McDonald’s is hoping to make a difference in its future seven seconds at a time.
The company that helped define fast food is making supersized efforts to reverse its fading popularity and catch up to a landscape that has evolved around it. That includes expanding delivery, digital ordering kiosks in restaurants, and rolling out an app that saves precious seconds.
Much of the work is on display in an unmarked warehouse near the company’s headquarters in suburban Chicago, where a blowup of a mobile phone screen shows the app launching nationally later this year. McDonald’s estimates it would take 10 seconds for a customer to tell an employee their order number from the app, down from the 17-second average of ordering at the drive-thru, a difference that could help ease pileups. Elsewhere at the Innovation Center, the digital ordering kiosk — like one recently installed at a Tucson McDonald’s on the east side — shows how customers can skip lines at the register.
“Five, 10 years ago, we were the dominant player in convenience, as convenience was defined in those days,” CEO Steve Easterbrook said last month. “But convenience continually gets redefined, and we haven’t modernized.”
The push come as McDonald’s Corp.’s stock has hit all-time highs as investors cheer a turnaround plan that has included slashed costs and expansion overseas. Yet the asterisk on the headlines is the chain’s declining stature in its flagship U.S. market, where it is fighting intensifying competition, fickle tastes and a persistent junk-food image.
In an increasingly crowded field of places to eat, the number of McDonald’s locations in the U.S. is set to shrink for the third year in a row. At established locations, the frequency of customer visits has declined for four straight years — even after the launch of a popular “All-Day Breakfast” menu.
The chain that popularized innovations like drive-thrus in the 1970s acknowledges it has been slow to adapt, and is scrambling to better fit into American lifestyles.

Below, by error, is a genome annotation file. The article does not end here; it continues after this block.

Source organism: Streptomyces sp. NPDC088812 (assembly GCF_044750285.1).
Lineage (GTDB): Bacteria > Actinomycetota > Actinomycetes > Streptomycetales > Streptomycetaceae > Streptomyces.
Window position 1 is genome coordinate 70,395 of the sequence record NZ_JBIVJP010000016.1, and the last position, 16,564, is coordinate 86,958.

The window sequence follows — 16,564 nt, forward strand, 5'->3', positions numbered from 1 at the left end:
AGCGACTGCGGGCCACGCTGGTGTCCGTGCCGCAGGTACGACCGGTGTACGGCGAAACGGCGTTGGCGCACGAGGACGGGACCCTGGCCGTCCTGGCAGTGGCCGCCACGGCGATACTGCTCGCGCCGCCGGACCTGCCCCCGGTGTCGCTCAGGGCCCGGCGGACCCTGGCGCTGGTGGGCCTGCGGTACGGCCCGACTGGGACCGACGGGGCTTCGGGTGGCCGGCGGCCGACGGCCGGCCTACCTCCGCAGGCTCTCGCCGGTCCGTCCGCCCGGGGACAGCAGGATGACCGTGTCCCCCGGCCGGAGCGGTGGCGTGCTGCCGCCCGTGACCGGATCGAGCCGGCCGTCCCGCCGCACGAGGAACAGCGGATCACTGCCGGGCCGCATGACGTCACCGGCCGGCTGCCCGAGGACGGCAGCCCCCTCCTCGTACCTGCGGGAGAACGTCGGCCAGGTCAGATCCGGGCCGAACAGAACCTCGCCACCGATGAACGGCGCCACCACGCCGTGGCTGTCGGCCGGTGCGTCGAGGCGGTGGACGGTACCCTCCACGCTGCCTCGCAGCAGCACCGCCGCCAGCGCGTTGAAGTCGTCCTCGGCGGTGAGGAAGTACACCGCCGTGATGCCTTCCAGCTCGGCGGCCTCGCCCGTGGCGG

RUNNING TO KEEP UP
Lots of once-dominant restaurant chains are feeling the pressure of people having more eating options.
An estimated 613,000 places were selling either food or drink in the U.S. last year, up 17 percent from a decade earlier, according to government figures. Supermarkets and convenience stores are offering more prepared foods, and meal-kit delivery companies have been expanding.
“Better burger” places like Shake Shack and Habit Burger Grill don’t come close to McDonald’s roughly 14,000 U.S. locations, but they’re growing. And even if Starbucks and Dunkin Donuts don’t serve burgers and fries, they are among those promoting food more aggressively.
“They’re still taking customers from the same market pool,” said Nick Karavites, a McDonald’s franchisee with 22 locations in the Chicago area and chairman of a regional leadership committee.
Richard Adams, a former McDonald’s franchisee who is now a consultant to those businesses, has questioned whether the chain can return to the height of its popularity in such a fragmented marketplace. He also noted that many of the new offerings the company is pursuing, such as delivery, are already available at other places.
Still, McDonald’s needs to make changes to keep customer visits from falling further.
One main focus is the drive-thru, where McDonald’s gets roughly 70 percent of its business.
Customers who place orders on the mobile app, for instance, could also pull into a designated parking spot where an employee would bring out their order. That would theoretically ease backups at the drive-thru, which in turn might prevent potential customers from driving past without stopping during peak hours.
Then there’s the partnership with UberEats to offer delivery. McDonald’s gives an undisclosed percentage of the sale to UberEats, in addition to a fee of about $5 that customers pay. So a risk is that delivery could draw from in-store sales, eating into profitability.